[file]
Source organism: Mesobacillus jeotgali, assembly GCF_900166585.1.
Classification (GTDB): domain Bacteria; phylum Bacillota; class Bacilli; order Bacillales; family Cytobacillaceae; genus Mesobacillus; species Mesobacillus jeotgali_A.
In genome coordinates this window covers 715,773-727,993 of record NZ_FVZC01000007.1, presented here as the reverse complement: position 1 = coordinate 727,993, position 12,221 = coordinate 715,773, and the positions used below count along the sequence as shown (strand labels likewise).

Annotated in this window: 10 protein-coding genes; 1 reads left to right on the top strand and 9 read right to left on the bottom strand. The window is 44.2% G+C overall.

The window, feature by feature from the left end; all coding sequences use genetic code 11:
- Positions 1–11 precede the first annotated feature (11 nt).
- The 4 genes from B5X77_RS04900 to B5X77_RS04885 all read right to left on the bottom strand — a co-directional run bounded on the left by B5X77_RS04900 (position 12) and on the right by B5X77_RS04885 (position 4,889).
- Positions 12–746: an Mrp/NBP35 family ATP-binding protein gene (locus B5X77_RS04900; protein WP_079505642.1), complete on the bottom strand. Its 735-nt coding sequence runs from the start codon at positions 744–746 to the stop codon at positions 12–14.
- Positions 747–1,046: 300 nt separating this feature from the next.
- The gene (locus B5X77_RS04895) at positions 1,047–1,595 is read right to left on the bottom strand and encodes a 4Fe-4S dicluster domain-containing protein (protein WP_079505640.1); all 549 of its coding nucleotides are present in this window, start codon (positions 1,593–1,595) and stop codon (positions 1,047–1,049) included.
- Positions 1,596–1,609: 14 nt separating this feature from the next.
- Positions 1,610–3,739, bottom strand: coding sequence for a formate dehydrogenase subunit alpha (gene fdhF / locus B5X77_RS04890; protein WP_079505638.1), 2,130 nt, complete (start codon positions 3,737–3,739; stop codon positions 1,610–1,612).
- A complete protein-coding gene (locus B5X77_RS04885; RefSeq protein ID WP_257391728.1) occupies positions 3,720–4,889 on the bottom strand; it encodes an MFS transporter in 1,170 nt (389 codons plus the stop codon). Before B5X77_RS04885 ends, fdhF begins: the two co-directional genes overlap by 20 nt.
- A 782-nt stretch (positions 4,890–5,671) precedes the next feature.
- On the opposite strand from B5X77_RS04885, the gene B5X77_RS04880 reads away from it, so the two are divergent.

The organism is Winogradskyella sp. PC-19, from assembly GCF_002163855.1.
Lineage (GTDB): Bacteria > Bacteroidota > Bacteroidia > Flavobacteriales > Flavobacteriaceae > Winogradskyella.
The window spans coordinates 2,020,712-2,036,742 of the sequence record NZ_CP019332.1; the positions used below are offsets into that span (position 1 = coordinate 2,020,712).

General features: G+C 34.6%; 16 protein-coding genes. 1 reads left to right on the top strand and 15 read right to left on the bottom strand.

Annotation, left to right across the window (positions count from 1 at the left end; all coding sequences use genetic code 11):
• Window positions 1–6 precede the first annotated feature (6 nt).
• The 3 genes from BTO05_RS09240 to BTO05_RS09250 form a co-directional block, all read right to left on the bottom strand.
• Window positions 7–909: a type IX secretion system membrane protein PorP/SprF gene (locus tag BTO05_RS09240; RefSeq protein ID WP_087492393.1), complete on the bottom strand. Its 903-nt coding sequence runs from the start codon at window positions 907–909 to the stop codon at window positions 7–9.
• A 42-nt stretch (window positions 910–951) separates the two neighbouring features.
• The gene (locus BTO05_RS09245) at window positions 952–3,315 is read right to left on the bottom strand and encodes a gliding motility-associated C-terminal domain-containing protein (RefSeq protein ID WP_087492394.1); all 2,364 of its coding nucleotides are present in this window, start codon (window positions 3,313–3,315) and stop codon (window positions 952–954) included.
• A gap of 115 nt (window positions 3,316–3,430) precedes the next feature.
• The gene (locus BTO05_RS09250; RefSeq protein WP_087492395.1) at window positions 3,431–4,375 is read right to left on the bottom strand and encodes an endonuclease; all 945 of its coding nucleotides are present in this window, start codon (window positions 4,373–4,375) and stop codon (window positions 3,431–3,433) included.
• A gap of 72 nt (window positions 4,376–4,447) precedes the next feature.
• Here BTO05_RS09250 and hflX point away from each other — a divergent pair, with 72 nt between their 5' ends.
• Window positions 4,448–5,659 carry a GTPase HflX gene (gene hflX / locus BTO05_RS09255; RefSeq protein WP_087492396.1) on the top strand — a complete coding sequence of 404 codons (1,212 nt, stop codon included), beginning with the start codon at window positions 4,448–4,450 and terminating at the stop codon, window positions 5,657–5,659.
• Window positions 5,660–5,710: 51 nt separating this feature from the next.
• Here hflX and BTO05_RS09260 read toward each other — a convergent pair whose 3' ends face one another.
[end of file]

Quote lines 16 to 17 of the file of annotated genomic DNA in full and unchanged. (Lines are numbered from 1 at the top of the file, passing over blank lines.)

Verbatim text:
The organism is Winogradskyella sp. PC-19, from assembly GCF_002163855.1.
Lineage (GTDB): Bacteria > Bacteroidota > Bacteroidia > Flavobacteriales > Flavobacteriaceae > Winogradskyella.